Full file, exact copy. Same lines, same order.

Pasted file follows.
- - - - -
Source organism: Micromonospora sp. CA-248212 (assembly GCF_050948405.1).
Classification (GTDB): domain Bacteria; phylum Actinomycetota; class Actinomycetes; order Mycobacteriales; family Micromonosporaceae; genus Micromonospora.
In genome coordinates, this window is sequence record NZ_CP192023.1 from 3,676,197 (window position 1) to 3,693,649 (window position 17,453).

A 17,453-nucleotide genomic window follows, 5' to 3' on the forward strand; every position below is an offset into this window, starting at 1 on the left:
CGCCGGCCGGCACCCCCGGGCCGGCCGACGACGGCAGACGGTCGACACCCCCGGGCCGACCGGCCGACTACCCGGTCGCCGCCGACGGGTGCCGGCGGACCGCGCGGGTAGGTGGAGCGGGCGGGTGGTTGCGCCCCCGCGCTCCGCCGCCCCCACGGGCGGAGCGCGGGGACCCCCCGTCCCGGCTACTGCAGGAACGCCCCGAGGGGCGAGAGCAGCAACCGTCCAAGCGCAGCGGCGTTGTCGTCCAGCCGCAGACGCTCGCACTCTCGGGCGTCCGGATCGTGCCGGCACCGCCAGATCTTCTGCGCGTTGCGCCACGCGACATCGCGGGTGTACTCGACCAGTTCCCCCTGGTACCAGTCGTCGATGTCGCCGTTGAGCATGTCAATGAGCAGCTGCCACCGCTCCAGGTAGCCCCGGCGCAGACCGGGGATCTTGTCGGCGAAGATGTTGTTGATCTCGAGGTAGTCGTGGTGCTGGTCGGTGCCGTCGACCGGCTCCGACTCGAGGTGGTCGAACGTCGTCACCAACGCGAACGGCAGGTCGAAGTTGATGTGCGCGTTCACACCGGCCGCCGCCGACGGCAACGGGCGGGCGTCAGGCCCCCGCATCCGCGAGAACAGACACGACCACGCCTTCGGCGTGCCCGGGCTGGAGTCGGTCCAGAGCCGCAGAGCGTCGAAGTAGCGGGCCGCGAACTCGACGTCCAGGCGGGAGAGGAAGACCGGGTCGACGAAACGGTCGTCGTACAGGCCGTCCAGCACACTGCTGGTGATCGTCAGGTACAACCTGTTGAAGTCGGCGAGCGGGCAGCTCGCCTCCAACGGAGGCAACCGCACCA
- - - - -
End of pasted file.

Source organism: Micromonospora sp. CA-248212 (assembly GCF_050948405.1).
Classification (GTDB): domain Bacteria; phylum Actinomycetota; class Actinomycetes; order Mycobacteriales; family Micromonosporaceae; genus Micromonospora.
In genome coordinates, this window is sequence record NZ_CP192023.1 from 3,676,197 (window position 1) to 3,693,649 (window position 17,453).

A 17,453-nucleotide genomic window follows, 5' to 3' on the forward strand; every position below is an offset into this window, starting at 1 on the left:
CGCCGGCCGGCACCCCCGGGCCGGCCGACGACGGCAGACGGTCGACACCCCCGGGCCGACCGGCCGACTACCCGGTCGCCGCCGACGGGTGCCGGCGGACCGCGCGGGTAGGTGGAGCGGGCGGGTGGTTGCGCCCCCGCGCTCCGCCGCCCCCACGGGCGGAGCGCGGGGACCCCCCGTCCCGGCTACTGCAGGAACGCCCCGAGGGGCGAGAGCAGCAACCGTCCAAGCGCAGCGGCGTTGTCGTCCAGCCGCAGACGCTCGCACTCTCGGGCGTCCGGATCGTGCCGGCACCGCCAGATCTTCTGCGCGTTGCGCCACGCGACATCGCGGGTGTACTCGACCAGTTCCCCCTGGTACCAGTCGTCGATGTCGCCGTTGAGCATGTCAATGAGCAGCTGCCACCGCTCCAGGTAGCCCCGGCGCAGACCGGGGATCTTGTCGGCGAAGATGTTGTTGATCTCGAGGTAGTCGTGGTGCTGGTCGGTGCCGTCGACCGGCTCCGACTCGAGGTGGTCGAACGTCGTCACCAACGCGAACGGCAGGTCGAAGTTGATGTGCGCGTTCACACCGGCCGCCGCCGACGGCAACGGGCGGGCGTCAGGCCCCCGCATCCGCGAGAACAGACACGACCACGCCTTCGGCGTGCCCGGGCTGGAGTCGGTCCAGAGCCGCAGAGCGTCGAAGTAGCGGGCCGCGAACTCGACGTCCAGGCGGGAGAGGAAGACCGGGTCGACGAAACGGTCGTCGTACAGGCCGTCCAGCACACTGCTGGTGATCGTCAGGTACAACCTGTTGAAGTCGGCGAGCGGGCAGCTCGCCTCCAACGGAGGCAACCGCACCA